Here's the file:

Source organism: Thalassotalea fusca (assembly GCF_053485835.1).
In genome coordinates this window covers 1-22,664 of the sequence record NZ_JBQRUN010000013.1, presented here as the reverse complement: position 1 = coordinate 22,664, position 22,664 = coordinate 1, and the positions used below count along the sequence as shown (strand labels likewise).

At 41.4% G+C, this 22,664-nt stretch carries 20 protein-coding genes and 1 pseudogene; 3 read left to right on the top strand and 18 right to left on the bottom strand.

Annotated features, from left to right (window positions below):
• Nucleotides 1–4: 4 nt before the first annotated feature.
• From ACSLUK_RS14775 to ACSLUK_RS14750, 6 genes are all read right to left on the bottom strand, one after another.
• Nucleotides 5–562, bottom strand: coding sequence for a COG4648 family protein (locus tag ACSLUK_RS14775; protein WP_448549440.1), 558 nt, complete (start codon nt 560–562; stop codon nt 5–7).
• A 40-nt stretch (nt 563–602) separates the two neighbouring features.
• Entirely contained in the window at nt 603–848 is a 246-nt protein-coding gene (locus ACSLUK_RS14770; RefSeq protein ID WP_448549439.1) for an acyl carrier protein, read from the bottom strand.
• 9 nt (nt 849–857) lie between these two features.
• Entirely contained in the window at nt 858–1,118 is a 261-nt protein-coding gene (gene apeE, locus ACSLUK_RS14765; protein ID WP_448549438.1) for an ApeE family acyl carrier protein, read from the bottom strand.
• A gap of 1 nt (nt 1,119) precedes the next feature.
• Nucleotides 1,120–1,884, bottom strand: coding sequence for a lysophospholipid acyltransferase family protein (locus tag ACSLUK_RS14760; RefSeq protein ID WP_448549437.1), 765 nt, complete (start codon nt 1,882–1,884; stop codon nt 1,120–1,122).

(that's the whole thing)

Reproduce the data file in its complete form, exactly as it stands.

Source organism: Thalassotalea fusca (assembly GCF_053485835.1).
In genome coordinates this window covers 1-22,664 of the sequence record NZ_JBQRUN010000013.1, presented here as the reverse complement: position 1 = coordinate 22,664, position 22,664 = coordinate 1, and the positions used below count along the sequence as shown (strand labels likewise).

At 41.4% G+C, this 22,664-nt stretch carries 20 protein-coding genes and 1 pseudogene; 3 read left to right on the top strand and 18 right to left on the bottom strand.

Annotated features, from left to right (window positions below):
• Nucleotides 1–4: 4 nt before the first annotated feature.
• From ACSLUK_RS14775 to ACSLUK_RS14750, 6 genes are all read right to left on the bottom strand, one after another.
• Nucleotides 5–562, bottom strand: coding sequence for a COG4648 family protein (locus tag ACSLUK_RS14775; protein WP_448549440.1), 558 nt, complete (start codon nt 560–562; stop codon nt 5–7).
• A 40-nt stretch (nt 563–602) separates the two neighbouring features.
• Entirely contained in the window at nt 603–848 is a 246-nt protein-coding gene (locus ACSLUK_RS14770; RefSeq protein ID WP_448549439.1) for an acyl carrier protein, read from the bottom strand.
• 9 nt (nt 849–857) lie between these two features.
• Entirely contained in the window at nt 858–1,118 is a 261-nt protein-coding gene (gene apeE, locus ACSLUK_RS14765; protein ID WP_448549438.1) for an ApeE family acyl carrier protein, read from the bottom strand.
• A gap of 1 nt (nt 1,119) precedes the next feature.
• Nucleotides 1,120–1,884, bottom strand: coding sequence for a lysophospholipid acyltransferase family protein (locus tag ACSLUK_RS14760; RefSeq protein ID WP_448549437.1), 765 nt, complete (start codon nt 1,882–1,884; stop codon nt 1,120–1,122).